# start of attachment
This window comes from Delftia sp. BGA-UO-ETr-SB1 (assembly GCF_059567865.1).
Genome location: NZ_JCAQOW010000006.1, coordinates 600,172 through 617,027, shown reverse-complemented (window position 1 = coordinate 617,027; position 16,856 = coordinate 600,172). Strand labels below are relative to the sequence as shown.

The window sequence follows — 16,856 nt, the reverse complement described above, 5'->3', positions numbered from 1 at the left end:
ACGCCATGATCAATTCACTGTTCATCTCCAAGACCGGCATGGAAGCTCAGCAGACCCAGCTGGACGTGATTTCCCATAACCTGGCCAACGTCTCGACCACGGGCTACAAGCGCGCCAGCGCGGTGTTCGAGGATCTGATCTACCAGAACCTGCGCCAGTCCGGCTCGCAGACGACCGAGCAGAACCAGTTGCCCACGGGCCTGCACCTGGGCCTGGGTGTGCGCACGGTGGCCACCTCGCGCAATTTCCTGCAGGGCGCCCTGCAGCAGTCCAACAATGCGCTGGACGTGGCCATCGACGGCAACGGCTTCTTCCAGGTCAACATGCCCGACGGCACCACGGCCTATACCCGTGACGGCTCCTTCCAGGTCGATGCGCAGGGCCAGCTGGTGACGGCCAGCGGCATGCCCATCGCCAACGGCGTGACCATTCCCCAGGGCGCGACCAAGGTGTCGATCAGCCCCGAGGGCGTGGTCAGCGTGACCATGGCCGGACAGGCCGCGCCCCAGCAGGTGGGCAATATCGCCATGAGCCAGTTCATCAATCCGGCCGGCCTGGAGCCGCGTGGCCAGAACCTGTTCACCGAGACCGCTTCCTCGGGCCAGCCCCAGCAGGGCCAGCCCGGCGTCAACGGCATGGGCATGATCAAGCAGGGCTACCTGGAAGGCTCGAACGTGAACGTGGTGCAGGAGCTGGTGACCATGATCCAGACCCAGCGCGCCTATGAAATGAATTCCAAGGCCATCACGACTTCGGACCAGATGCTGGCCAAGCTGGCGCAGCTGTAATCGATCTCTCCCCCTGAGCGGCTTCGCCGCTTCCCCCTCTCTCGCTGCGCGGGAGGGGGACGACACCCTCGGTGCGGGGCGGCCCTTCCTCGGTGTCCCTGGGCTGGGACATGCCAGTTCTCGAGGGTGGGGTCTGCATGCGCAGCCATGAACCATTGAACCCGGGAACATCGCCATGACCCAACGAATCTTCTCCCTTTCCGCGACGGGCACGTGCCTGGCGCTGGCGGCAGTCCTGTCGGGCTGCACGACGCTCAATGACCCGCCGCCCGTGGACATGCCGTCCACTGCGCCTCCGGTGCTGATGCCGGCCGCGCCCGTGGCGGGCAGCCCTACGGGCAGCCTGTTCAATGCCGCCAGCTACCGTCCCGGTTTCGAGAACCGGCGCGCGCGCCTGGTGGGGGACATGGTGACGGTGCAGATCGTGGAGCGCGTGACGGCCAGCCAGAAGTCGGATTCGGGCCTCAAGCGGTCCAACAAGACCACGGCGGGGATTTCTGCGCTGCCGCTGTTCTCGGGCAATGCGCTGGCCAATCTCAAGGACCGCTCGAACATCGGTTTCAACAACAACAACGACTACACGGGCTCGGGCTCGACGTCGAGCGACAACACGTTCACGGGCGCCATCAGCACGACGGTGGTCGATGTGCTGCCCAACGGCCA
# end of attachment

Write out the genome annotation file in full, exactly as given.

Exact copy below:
This window comes from Delftia sp. BGA-UO-ETr-SB1 (assembly GCF_059567865.1).
Genome location: NZ_JCAQOW010000006.1, coordinates 600,172 through 617,027, shown reverse-complemented (window position 1 = coordinate 617,027; position 16,856 = coordinate 600,172). Strand labels below are relative to the sequence as shown.

The window sequence follows — 16,856 nt, the reverse complement described above, 5'->3', positions numbered from 1 at the left end:
ACGCCATGATCAATTCACTGTTCATCTCCAAGACCGGCATGGAAGCTCAGCAGACCCAGCTGGACGTGATTTCCCATAACCTGGCCAACGTCTCGACCACGGGCTACAAGCGCGCCAGCGCGGTGTTCGAGGATCTGATCTACCAGAACCTGCGCCAGTCCGGCTCGCAGACGACCGAGCAGAACCAGTTGCCCACGGGCCTGCACCTGGGCCTGGGTGTGCGCACGGTGGCCACCTCGCGCAATTTCCTGCAGGGCGCCCTGCAGCAGTCCAACAATGCGCTGGACGTGGCCATCGACGGCAACGGCTTCTTCCAGGTCAACATGCCCGACGGCACCACGGCCTATACCCGTGACGGCTCCTTCCAGGTCGATGCGCAGGGCCAGCTGGTGACGGCCAGCGGCATGCCCATCGCCAACGGCGTGACCATTCCCCAGGGCGCGACCAAGGTGTCGATCAGCCCCGAGGGCGTGGTCAGCGTGACCATGGCCGGACAGGCCGCGCCCCAGCAGGTGGGCAATATCGCCATGAGCCAGTTCATCAATCCGGCCGGCCTGGAGCCGCGTGGCCAGAACCTGTTCACCGAGACCGCTTCCTCGGGCCAGCCCCAGCAGGGCCAGCCCGGCGTCAACGGCATGGGCATGATCAAGCAGGGCTACCTGGAAGGCTCGAACGTGAACGTGGTGCAGGAGCTGGTGACCATGATCCAGACCCAGCGCGCCTATGAAATGAATTCCAAGGCCATCACGACTTCGGACCAGATGCTGGCCAAGCTGGCGCAGCTGTAATCGATCTCTCCCCCTGAGCGGCTTCGCCGCTTCCCCCTCTCTCGCTGCGCGGGAGGGGGACGACACCCTCGGTGCGGGGCGGCCCTTCCTCGGTGTCCCTGGGCTGGGACATGCCAGTTCTCGAGGGTGGGGTCTGCATGCGCAGCCATGAACCATTGAACCCGGGAACATCGCCATGACCCAACGAATCTTCTCCCTTTCCGCGACGGGCACGTGCCTGGCGCTGGCGGCAGTCCTGTCGGGCTGCACGACGCTCAATGACCCGCCGCCCGTGGACATGCCGTCCACTGCGCCTCCGGTGCTGATGCCGGCCGCGCCCGTGGCGGGCAGCCCTACGGGCAGCCTGTTCAATGCCGCCAGCTACCGTCCCGGTTTCGAGAACCGGCGCGCGCGCCTGGTGGGGGACATGGTGACGGTGCAGATCGTGGAGCGCGTGACGGCCAGCCAGAAGTCGGATTCGGGCCTCAAGCGGTCCAACAAGACCACGGCGGGGATTTCTGCGCTGCCGCTGTTCTCGGGCAATGCGCTGGCCAATCTCAAGGACCGCTCGAACATCGGTTTCAACAACAACAACGACTACACGGGCTCGGGCTCGACGTCGAGCGACAACACGTTCACGGGCGCCATCAGCACGACGGTGGTCGATGTGCTGCCCAACGGCCA